Artist Interviews, Gallery

Dreamy Threads by Amanda McCavour

Neon Bloom, a beautiful installation by Amanda McCavour at the Comox Valley Art Gallery

A photo posted by Leanne Prain (@leanneprain) on

Sometimes you see something that takes your breath away. Last weekend, I got to see a gorgeous piece by Toronto-based artist Amanda McCavour at the Comox Valley Art Gallery, on Vancouver Island where I grew up. This morning, I remembered where I knew Amanda from – we both have been interviewed by Cami Smith from Fibre Art Now!

Learn more about Amanda and her work in this inspiring chat with Cami:

And, be sure to check out Amanda’s website, it is full of stunning things.


Making a Thing a Day


If you read my newsletter, you  know that I’m taking a design course right now. My course is on the subject of ideation or idea development, and as part of our homework, I have to do a ‘thing a day’ project.

What is a ‘thing a day’? It is a project where you make something every single day, regardless of whether you feel prepared do so or not.

Some of my classmates are making short videos, others are doing illustrations, and some are doing interviews. As my schedule is always jam-packed, I decided to pick up a project that I started a long time ago and then quit – I am taking a photo of a sign around my workplace in the Chinatown/Gastown/Downtown Eastside part of Vancouver. The reason why I chose to photograph signage is that I think that these small letterforms say so much, indirectly, about the changing-nature of my city.

The neighbourhood that I work in has been undergoing rapid gentrification for the last five years. It has been an interesting experience to watch it all happen from my office window. Housing for those with low income have been refaced into high-end condos, services for those in need have been turned into high end nail salons and baby stores, artist studios have morphed into sexy, empty loft spaces which no-one can seem to afford to rent.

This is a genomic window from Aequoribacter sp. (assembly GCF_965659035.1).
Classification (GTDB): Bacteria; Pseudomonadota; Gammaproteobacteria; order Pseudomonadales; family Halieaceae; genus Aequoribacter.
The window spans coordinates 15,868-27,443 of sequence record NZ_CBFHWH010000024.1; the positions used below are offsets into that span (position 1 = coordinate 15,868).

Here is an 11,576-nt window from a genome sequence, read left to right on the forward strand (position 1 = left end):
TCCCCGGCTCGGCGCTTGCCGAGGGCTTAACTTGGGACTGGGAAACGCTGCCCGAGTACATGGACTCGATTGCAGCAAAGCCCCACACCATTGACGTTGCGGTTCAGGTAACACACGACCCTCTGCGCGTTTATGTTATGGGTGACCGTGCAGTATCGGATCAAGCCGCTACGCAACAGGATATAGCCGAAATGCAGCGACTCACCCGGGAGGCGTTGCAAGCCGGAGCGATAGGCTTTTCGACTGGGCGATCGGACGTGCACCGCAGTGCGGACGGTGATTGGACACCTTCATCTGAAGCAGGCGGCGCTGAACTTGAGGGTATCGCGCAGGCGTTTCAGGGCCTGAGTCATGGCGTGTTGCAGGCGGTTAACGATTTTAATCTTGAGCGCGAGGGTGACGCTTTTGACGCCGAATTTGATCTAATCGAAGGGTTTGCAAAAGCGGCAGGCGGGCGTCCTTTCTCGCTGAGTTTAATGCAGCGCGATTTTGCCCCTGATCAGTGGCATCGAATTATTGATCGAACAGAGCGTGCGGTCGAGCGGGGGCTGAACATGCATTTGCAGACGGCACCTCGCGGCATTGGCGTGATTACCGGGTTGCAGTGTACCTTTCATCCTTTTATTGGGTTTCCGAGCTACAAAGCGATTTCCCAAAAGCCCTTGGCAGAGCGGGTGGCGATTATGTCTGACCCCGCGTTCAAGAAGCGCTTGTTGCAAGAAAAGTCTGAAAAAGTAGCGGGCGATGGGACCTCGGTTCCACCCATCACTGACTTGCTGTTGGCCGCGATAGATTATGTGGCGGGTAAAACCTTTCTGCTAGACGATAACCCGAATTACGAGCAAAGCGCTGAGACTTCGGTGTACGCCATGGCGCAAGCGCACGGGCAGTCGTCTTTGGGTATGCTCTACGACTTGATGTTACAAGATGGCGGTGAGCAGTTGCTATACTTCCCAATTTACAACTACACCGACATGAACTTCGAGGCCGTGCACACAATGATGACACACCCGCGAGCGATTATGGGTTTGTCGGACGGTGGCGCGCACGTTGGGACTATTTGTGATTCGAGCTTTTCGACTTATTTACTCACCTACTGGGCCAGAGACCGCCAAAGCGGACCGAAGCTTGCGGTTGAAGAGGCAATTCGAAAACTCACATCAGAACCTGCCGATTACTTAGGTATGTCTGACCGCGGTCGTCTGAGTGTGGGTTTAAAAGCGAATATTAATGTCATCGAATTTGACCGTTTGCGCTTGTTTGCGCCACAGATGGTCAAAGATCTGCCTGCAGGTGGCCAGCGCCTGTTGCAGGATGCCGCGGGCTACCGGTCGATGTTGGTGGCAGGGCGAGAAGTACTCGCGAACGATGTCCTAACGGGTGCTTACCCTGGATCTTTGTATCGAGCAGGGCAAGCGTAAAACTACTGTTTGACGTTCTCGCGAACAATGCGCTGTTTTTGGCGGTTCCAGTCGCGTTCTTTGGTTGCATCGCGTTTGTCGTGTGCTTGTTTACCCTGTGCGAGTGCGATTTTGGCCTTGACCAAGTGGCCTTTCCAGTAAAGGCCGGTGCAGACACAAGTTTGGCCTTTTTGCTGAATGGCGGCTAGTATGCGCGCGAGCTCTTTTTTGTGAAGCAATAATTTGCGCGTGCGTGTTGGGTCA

Pictures of signs

Pictures from my #SignADay project.

I’ve taken on intense projects, but this is the first time that I’ve committed myself to making something visual every single day. I’m about a third of a way through the project right now and I’m learning about myself and how I approach my creative projects.Some days when I’m feeling resistant, I end up coming up with my favourite stuff, and some days when I’m feeling ‘I got this’, I end up terribly disappointed with the results. But when I look back at the last four weeks, I’m proud of myself for showing up every day – whether the photo turned out well or not. Sometimes it was pouring or I didn’t go to work, so I had to draw a picture of a sign – and despite not liking what I made, I had to post it. There is a special kind of magic in making things in large quantities. I’m finding that you can learn a lot about making by just showing up – over and over again.

More pictures from my #SignADay project

More pictures from my #SignADay project

If you want to take a look at what I’ve been up to, you can see my project take shape at #SignADay over on Instagram. Not all of the photos are mine – the interesting thing about sharing things in public is that people join in and are now sending me photos by using the hasgtag. This has become a spontaneous extension of the project, and one that I’m enjoying a great deal.

At the end of 12 weeks, I’m going to be rearranging all of the photos that I’ve taken into either a bound book or a piece of graphic design. I’m not sure what form the end presentation will take, but each photo that I take has sparked different ways that I could summarize this project at the end.

Other people who have done Thing A Day projects:

Noah Scalin’s Skull A Day (2008)

Lisa Congdon’s Collection A Day (2010)

Jessica Hische’s Daily Dropcap (2009)